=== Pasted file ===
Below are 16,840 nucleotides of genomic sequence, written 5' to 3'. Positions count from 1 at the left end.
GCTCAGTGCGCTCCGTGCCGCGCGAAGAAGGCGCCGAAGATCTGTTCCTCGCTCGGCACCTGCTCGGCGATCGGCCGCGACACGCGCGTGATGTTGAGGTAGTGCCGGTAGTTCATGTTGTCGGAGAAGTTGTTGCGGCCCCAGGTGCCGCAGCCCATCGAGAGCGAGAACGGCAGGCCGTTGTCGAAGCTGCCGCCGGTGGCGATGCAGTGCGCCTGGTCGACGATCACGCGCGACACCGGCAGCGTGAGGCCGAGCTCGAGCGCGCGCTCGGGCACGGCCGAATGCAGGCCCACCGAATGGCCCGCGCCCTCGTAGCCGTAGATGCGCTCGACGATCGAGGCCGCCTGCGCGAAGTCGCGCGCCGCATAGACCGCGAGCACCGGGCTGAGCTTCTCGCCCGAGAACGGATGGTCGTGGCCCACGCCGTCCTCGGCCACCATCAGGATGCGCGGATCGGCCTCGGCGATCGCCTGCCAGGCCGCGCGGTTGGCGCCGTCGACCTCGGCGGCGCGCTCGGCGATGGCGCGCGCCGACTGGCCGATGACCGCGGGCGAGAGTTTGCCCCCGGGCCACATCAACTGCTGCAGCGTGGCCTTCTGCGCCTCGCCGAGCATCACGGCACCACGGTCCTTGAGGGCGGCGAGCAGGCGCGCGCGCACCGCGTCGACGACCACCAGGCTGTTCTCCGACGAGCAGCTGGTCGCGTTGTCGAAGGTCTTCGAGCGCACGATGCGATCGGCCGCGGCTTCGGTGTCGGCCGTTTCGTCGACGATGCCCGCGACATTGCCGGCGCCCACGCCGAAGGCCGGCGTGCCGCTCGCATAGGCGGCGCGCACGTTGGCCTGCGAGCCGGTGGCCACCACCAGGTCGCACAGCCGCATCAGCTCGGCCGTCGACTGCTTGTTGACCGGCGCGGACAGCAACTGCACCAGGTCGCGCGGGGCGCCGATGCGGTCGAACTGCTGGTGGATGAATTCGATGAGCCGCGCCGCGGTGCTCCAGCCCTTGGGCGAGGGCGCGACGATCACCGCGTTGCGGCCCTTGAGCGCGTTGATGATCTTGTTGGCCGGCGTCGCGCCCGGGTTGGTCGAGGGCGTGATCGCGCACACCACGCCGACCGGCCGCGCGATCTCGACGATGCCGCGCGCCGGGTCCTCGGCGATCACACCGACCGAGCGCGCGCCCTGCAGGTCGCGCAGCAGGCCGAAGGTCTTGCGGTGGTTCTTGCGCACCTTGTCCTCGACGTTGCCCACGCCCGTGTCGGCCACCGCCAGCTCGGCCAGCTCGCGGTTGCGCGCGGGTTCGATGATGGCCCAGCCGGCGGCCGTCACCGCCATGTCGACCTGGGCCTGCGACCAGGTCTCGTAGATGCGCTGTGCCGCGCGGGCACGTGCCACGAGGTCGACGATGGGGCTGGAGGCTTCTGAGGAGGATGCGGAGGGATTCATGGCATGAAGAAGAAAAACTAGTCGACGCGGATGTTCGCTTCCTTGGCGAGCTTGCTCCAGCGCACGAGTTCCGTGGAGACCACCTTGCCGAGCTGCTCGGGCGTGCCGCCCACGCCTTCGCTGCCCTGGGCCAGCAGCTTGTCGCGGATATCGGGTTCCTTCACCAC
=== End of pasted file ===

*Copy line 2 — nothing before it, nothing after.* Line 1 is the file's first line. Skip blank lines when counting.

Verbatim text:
GCTCAGTGCGCTCCGTGCCGCGCGAAGAAGGCGCCGAAGATCTGTTCCTCGCTCGGCACCTGCTCGGCGATCGGCCGCGACACGCGCGTGATGTTGAGGTAGTGCCGGTAGTTCATGTTGTCGGAGAAGTTGTTGCGGCCCCAGGTGCCGCAGCCCATCGAGAGCGAGAACGGCAGGCCGTTGTCGAAGCTGCCGCCGGTGGCGATGCAGTGCGCCTGGTCGACGATCACGCGCGACACCGGCAGCGTGAGGCCGAGCTCGAGCGCGCGCTCGGGCACGGCCGAATGCAGGCCCACCGAATGGCCCGCGCCCTCGTAGCCGTAGATGCGCTCGACGATCGAGGCCGCCTGCGCGAAGTCGCGCGCCGCATAGACCGCGAGCACCGGGCTGAGCTTCTCGCCCGAGAACGGATGGTCGTGGCCCACGCCGTCCTCGGCCACCATCAGGATGCGCGGATCGGCCTCGGCGATCGCCTGCCAGGCCGCGCGGTTGGCGCCGTCGACCTCGGCGGCGCGCTCGGCGATGGCGCGCGCCGACTGGCCGATGACCGCGGGCGAGAGTTTGCCCCCGGGCCACATCAACTGCTGCAGCGTGGCCTTCTGCGCCTCGCCGAGCATCACGGCACCACGGTCCTTGAGGGCGGCGAGCAGGCGCGCGCGCACCGCGTCGACGACCACCAGGCTGTTCTCCGACGAGCAGCTGGTCGCGTTGTCGAAGGTCTTCGAGCGCACGATGCGATCGGCCGCGGCTTCGGTGTCGGCCGTTTCGTCGACGATGCCCGCGACATTGCCGGCGCCCACGCCGAAGGCCGGCGTGCCGCTCGCATAGGCGGCGCGCACGTTGGCCTGCGAGCCGGTGGCCACCACCAGGTCGCACAGCCGCATCAGCTCGGCCGTCGACTGCTTGTTGACCGGCGCGGACAGCAACTGCACCAGGTCGCGCGGGGCGCCGATGCGGTCGAACTGCTGGTGGATGAATTCGATGAGCCGCGCCGCGGTGCTCCAGCCCTTGGGCGAGGGCGCGACGATCACCGCGTTGCGGCCCTTGAGCGCGTTGATGATCTTGTTGGCCGGCGTCGCGCCCGGGTTGGTCGAGGGCGTGATCGCGCACACCACGCCGACCGGCCGCGCGATCTCGACGATGCCGCGCGCCGGGTCCTCGGCGATCACACCGACCGAGCGCGCGCCCTGCAGGTCGCGCAGCAGGCCGAAGGTCTTGCGGTGGTTCTTGCGCACCTTGTCCTCGACGTTGCCCACGCCCGTGTCGGCCACCGCCAGCTCGGCCAGCTCGCGGTTGCGCGCGGGTTCGATGATGGCCCAGCCGGCGGCCGTCACCGCCATGTCGACCTGGGCCTGCGACCAGGTCTCGTAGATGCGCTGTGCCGCGCGGGCACGTGCCACGAGGTCGACGATGGGGCTGGAGGCTTCTGAGGAGGATGCGGAGGGATTCATGGCATGAAGAAGAAAAACTAGTCGACGCGGATGTTCGCTTCCTTGGCGAGCTTGCTCCAGCGCACGAGTTCCGTGGAGACCACCTTGCCGAGCTGCTCGGGCGTGCCGCCCACGCCTTCGCTGCCCTGGGCCAGCAGCTTGTCGCGGATATCGGGTTCCTTCACCAC